All's Well that Ends Well: Synopsis

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Follow All's Well that Ends Well with our scene by scene synopsis.

A printable version of this synopsis is available in the downloads section below.


In Roussillon:

Countess of Roussillon
Bertram, Count of Roussillon, son to the Countess
Helen, ward to the Countess
Rinaldo, Steward to the Countess
Lavache the Clown, servant to the Countess
Parolles, companion to Bertram
Lafeu, a French Lord

At the French Court:

Four young Lords
First Lord Dumaine
Second Lord Dumaine


In Florence:

daughter to Widow
Mariana, neighbour to Widow

Gentleman austringer


Scene by Scene

Act 1 Scene 1 – ‘Farewell, my lord’
The Countess of Roussillon mourns the loss of her husband and expresses her concern that her son,
Count Bertram, will soon be leaving for Paris to serve the gravely ill King of France. Her ward, Helena, is
in love with Bertram, but knows he will never marry her because of her low social status. Alone, Parolles
advises Helena that she should marry and lose her virginity as soon as possible before heading off to
Paris with Bertram. Helena, alone, reveals her determination to gain Bertram’s hand in marriage.

Act 1 Scene 2 – ‘Welcome Count. / My son’s no dearer’
The King of France discusses his decision to remain neutral in the war between Austria and the Duke of
Florence, and welcomes Bertram to his court. The king is sure he will soon die, due to his severe illness.

Act 1 Scene 3 – ‘Do you love my son?’
Back in Rousillion, a Steward tells the Countess about Helena’s affection for Bertram. The Countess calls
for Helena, who confirms her feelings and reveals her plan to go to Paris and use her father’s techniques
to cure the dying king. Though the Countess is doubtful that the king will accept her services, she wishes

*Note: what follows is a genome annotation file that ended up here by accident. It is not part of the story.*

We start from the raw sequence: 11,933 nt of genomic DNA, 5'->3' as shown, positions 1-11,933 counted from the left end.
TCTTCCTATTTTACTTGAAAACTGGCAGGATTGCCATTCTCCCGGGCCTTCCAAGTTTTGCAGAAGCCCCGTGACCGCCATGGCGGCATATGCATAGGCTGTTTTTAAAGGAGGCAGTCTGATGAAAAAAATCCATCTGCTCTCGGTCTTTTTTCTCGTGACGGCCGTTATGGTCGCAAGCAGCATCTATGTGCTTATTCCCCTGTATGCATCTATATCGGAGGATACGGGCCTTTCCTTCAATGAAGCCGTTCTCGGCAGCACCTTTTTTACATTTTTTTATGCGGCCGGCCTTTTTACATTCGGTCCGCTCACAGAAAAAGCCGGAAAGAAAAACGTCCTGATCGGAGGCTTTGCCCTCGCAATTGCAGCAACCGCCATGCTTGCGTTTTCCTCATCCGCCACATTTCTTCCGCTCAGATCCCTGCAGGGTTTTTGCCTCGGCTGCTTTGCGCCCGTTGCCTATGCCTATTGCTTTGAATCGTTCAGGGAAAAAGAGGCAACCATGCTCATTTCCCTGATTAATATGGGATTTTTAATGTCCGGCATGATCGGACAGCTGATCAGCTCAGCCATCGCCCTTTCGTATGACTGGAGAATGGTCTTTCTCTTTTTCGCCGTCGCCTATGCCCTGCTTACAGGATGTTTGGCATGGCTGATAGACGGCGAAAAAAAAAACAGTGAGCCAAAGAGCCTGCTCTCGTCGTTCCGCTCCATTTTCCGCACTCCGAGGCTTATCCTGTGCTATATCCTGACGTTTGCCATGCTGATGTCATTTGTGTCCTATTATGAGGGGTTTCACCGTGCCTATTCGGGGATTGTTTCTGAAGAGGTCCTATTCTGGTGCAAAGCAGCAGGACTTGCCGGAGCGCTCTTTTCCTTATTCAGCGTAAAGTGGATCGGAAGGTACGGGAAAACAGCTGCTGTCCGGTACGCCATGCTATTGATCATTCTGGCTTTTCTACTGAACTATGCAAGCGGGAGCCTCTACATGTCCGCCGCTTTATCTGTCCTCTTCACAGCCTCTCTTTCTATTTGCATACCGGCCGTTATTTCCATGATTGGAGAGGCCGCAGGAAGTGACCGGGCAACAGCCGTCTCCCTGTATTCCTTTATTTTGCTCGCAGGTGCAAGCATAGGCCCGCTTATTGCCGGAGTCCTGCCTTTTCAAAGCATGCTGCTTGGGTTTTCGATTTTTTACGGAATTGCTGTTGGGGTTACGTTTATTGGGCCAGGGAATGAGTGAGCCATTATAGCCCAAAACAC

her luck and Helena leaves for Paris.

Act 2 Scene 1 – ‘But if I help, what do you promise me?’
In the king’s court, a number of noblemen prepare to go to war in Florence. Two lords try to convince
Bertram to join the war effort, but Bertram has been commanded by the king to remain by his side. The
king learns that a female doctor, Helena, has arrived in court, claiming that she can cure him. The king
is doubtful, but Helena offers a bargain: if she fails, the king may execute her; if she succeeds, she may
choose whoever she wishes to be her husband. The king agrees to try the cure at once.

Act 2 Scene 2 – ‘Give Helen this, and urge her to a present answer back’
In Rousillon, the Countess instructs her clown, Lavache, to deliver a message to Helena in Paris.

Act 2 Scene 3 – ‘Thou hast the power to choose, and they none to forsake’
Back in Paris, the king and court are overjoyed by his full recovery to good health. The king finds five
worthy gentlemen as potential matches for Helena, but she chooses Bertram. Bertram is appalled,
rejecting Helena as an improper match. The king scolds Bertram, who finally agrees. The couple weds
immediately, but Bertram refuses to consummate their marriage, planning instead to send Helena home
to Rousillon while he leaves for war.

Act 2 Scene 4 – ‘Madam, my lord will go away tonight’
Lavache arrives in Paris with the message from the Countess. Speaking on Bertram’s behalf, Parolles
informs Helena that her husband must leave on ‘serious business’ and cannot consummate the marriage.

Act 2 Scene 5 – ‘Go toward home, where I shall never come’
Lafew warns Bertram that Parolles is a coward who greatly exaggerates his abilities as a soldier. Helena
arrives to say goodbye to her husband, who commands her to return to Rousillon before himself departing
with Parolles.

Act 3 Scene 1 – ‘Holy seems the quarrel’
The Duke of Florence expresses his disappointment at the French King’s neutrality in the war.

Act 3 Scene 2 – ‘I have wedded her, not bedded her’
Helena returns to Rousillon and learns that the Countess has received a letter from Bertram, telling her that
he would rather spend his days abroad than married to Helena. Helena also receives a letter from Bertram,
declaring that he will never be her true husband until she both possesses his family ring (which he will never
remove) and becomes pregnant with his child (which he will never allow). Devastated, Helena decides to
leave Rousillon.

Act 3 Scene 3 – ‘The general of our horse thou art’
The Duke of Florence welcomes Bertram into his home and names him general of his cavalry.